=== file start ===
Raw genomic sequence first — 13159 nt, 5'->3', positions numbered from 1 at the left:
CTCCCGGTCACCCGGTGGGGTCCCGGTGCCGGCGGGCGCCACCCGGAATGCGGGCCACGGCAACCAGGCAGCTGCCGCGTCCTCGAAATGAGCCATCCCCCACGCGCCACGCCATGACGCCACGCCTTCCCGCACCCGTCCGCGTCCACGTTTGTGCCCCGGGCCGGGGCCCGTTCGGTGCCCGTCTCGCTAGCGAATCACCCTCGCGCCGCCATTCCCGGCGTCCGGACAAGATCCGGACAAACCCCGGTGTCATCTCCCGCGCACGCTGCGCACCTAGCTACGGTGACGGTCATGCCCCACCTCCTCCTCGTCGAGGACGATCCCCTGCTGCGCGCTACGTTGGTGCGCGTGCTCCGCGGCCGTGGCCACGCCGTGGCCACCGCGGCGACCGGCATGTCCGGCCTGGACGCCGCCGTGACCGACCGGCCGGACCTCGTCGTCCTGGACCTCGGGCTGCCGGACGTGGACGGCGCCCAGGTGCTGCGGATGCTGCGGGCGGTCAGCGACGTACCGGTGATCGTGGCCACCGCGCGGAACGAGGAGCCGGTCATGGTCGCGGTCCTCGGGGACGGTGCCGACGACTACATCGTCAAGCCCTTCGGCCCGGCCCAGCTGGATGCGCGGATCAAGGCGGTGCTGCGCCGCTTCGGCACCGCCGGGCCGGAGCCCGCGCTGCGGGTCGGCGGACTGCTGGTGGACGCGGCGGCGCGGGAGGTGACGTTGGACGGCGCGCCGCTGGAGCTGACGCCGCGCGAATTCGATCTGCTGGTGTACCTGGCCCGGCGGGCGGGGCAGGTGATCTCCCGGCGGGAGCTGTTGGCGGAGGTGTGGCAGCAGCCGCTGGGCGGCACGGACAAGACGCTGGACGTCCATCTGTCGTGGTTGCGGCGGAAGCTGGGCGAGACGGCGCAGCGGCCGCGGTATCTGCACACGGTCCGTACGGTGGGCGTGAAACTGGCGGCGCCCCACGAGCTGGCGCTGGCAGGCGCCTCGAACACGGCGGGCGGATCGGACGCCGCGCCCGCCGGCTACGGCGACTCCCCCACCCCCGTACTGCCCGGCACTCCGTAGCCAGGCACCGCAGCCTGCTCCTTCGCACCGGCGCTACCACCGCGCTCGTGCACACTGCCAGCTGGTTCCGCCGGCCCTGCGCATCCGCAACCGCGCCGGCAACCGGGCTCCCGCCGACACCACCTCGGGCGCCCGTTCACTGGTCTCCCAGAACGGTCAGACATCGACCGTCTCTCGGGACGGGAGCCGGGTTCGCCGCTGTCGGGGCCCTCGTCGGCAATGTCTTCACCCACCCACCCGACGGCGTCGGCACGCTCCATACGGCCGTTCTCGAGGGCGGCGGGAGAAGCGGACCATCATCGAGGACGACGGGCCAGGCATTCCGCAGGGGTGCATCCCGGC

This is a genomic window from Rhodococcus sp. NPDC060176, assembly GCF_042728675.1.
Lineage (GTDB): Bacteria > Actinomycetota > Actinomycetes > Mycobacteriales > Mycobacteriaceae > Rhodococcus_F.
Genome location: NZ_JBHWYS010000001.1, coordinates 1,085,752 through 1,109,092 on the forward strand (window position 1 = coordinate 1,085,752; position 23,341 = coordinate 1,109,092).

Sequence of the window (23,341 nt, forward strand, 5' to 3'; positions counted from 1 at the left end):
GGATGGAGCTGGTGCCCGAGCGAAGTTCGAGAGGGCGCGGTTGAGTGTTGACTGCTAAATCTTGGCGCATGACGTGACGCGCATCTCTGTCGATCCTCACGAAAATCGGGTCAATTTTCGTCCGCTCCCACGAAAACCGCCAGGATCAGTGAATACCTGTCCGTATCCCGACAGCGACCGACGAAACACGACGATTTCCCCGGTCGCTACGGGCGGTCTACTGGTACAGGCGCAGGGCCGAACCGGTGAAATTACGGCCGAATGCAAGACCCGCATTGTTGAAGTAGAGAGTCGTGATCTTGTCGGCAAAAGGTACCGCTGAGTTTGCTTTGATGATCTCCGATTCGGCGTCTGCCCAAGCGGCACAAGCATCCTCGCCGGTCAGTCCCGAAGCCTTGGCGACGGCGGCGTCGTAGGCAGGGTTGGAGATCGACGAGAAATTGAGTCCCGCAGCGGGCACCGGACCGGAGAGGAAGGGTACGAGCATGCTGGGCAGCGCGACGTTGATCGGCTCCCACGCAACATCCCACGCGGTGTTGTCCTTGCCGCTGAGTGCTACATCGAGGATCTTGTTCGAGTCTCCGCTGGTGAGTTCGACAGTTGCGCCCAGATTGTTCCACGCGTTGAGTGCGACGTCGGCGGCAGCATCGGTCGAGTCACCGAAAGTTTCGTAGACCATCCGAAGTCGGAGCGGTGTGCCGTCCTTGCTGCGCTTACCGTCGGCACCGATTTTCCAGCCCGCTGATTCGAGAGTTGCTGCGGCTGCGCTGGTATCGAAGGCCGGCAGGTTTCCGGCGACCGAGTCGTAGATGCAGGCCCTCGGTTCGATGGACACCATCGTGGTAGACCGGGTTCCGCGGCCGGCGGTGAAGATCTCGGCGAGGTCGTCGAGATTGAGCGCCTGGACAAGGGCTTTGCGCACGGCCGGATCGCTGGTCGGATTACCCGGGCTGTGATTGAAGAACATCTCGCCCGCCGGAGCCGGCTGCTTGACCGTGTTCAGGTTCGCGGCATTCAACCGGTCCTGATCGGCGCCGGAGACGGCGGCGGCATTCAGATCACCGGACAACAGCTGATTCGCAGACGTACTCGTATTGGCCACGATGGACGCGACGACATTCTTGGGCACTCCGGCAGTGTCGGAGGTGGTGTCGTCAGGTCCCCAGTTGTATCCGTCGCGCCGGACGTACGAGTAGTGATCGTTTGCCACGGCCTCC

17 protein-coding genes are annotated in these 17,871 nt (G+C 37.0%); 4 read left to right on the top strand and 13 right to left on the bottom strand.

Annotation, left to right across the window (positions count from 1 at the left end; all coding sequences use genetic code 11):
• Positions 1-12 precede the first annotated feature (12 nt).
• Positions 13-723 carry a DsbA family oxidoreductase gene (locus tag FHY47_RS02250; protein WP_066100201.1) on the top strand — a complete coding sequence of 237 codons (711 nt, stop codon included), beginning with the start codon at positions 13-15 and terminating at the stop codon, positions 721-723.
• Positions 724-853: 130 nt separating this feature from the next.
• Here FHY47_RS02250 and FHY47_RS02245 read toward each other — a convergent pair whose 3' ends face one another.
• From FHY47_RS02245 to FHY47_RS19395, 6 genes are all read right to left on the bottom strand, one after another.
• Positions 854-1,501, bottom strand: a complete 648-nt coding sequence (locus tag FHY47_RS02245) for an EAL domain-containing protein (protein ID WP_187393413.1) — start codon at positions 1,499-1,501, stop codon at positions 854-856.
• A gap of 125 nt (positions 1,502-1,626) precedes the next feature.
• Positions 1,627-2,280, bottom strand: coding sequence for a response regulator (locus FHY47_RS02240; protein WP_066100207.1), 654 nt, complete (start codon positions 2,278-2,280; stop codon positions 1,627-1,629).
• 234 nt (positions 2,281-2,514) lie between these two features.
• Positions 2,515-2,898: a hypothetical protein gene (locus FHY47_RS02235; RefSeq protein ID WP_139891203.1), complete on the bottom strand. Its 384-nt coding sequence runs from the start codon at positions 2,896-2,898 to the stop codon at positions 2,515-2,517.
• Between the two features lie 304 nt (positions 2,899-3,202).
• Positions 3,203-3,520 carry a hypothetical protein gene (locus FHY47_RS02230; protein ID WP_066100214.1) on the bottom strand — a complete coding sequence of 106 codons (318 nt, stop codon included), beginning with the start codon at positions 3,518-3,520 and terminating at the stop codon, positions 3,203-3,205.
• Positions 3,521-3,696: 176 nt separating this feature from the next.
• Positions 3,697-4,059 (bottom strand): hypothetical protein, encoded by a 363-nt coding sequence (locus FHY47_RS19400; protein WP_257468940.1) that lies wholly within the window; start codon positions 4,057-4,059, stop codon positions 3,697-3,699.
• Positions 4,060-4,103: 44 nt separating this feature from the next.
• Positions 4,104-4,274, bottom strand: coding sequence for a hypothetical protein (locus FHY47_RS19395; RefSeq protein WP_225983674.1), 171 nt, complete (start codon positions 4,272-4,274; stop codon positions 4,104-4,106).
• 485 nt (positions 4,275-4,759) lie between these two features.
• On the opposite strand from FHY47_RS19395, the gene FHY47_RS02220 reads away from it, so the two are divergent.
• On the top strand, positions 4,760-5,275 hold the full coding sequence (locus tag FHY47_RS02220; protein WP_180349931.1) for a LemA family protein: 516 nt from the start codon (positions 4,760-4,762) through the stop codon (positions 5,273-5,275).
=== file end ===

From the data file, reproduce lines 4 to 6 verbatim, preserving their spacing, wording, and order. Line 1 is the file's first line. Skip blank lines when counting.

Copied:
Lineage (GTDB): Bacteria > Actinomycetota > Actinomycetes > Mycobacteriales > Mycobacteriaceae > Rhodococcus_F.
Genome location: NZ_JBHWYS010000001.1, coordinates 1,085,752 through 1,109,092 on the forward strand (window position 1 = coordinate 1,085,752; position 23,341 = coordinate 1,109,092).

Sequence of the window (23,341 nt, forward strand, 5' to 3'; positions counted from 1 at the left end):